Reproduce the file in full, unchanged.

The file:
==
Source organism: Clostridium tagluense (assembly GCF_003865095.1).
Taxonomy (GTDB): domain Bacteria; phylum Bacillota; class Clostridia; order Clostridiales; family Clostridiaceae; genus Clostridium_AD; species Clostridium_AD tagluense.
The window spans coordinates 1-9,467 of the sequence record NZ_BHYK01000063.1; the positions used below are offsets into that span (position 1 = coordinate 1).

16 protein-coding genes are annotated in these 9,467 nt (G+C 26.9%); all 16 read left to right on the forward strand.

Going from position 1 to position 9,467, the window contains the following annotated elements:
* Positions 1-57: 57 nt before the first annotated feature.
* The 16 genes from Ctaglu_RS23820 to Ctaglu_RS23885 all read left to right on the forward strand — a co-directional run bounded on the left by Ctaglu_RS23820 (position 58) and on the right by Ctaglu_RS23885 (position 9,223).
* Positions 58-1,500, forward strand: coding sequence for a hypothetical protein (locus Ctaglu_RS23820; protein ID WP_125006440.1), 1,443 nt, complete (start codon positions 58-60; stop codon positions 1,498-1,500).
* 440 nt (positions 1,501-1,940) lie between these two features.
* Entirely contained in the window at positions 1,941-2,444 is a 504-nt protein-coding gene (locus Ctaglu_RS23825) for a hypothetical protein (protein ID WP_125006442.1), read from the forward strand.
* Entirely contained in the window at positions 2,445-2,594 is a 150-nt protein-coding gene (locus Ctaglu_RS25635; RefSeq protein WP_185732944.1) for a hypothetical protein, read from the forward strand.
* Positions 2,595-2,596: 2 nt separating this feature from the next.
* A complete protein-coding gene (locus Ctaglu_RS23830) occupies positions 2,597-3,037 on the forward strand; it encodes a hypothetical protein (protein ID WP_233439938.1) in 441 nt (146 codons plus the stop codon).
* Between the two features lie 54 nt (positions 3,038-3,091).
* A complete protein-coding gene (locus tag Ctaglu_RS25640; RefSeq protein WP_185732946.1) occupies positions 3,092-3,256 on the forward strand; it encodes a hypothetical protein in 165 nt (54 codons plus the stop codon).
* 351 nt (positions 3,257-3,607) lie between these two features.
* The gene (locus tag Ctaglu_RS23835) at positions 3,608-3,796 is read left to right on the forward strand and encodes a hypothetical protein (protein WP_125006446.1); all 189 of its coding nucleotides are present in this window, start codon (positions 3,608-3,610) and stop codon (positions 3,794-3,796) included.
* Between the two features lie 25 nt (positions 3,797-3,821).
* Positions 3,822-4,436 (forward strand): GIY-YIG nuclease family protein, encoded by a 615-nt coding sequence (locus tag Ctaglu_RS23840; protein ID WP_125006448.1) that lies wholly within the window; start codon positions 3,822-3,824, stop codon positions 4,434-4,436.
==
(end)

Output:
Source organism: Clostridium tagluense (assembly GCF_003865095.1).
Taxonomy (GTDB): domain Bacteria; phylum Bacillota; class Clostridia; order Clostridiales; family Clostridiaceae; genus Clostridium_AD; species Clostridium_AD tagluense.
The window spans coordinates 1-9,467 of the sequence record NZ_BHYK01000063.1; the positions used below are offsets into that span (position 1 = coordinate 1).

16 protein-coding genes are annotated in these 9,467 nt (G+C 26.9%); all 16 read left to right on the forward strand.

Going from position 1 to position 9,467, the window contains the following annotated elements:
* Positions 1-57: 57 nt before the first annotated feature.
* The 16 genes from Ctaglu_RS23820 to Ctaglu_RS23885 all read left to right on the forward strand — a co-directional run bounded on the left by Ctaglu_RS23820 (position 58) and on the right by Ctaglu_RS23885 (position 9,223).
* Positions 58-1,500, forward strand: coding sequence for a hypothetical protein (locus Ctaglu_RS23820; protein ID WP_125006440.1), 1,443 nt, complete (start codon positions 58-60; stop codon positions 1,498-1,500).
* 440 nt (positions 1,501-1,940) lie between these two features.
* Entirely contained in the window at positions 1,941-2,444 is a 504-nt protein-coding gene (locus Ctaglu_RS23825) for a hypothetical protein (protein ID WP_125006442.1), read from the forward strand.
* Entirely contained in the window at positions 2,445-2,594 is a 150-nt protein-coding gene (locus Ctaglu_RS25635; RefSeq protein WP_185732944.1) for a hypothetical protein, read from the forward strand.
* Positions 2,595-2,596: 2 nt separating this feature from the next.
* A complete protein-coding gene (locus Ctaglu_RS23830) occupies positions 2,597-3,037 on the forward strand; it encodes a hypothetical protein (protein ID WP_233439938.1) in 441 nt (146 codons plus the stop codon).
* Between the two features lie 54 nt (positions 3,038-3,091).
* A complete protein-coding gene (locus tag Ctaglu_RS25640; RefSeq protein WP_185732946.1) occupies positions 3,092-3,256 on the forward strand; it encodes a hypothetical protein in 165 nt (54 codons plus the stop codon).
* 351 nt (positions 3,257-3,607) lie between these two features.
* The gene (locus tag Ctaglu_RS23835) at positions 3,608-3,796 is read left to right on the forward strand and encodes a hypothetical protein (protein WP_125006446.1); all 189 of its coding nucleotides are present in this window, start codon (positions 3,608-3,610) and stop codon (positions 3,794-3,796) included.
* Between the two features lie 25 nt (positions 3,797-3,821).
* Positions 3,822-4,436 (forward strand): GIY-YIG nuclease family protein, encoded by a 615-nt coding sequence (locus tag Ctaglu_RS23840; protein ID WP_125006448.1) that lies wholly within the window; start codon positions 3,822-3,824, stop codon positions 4,434-4,436.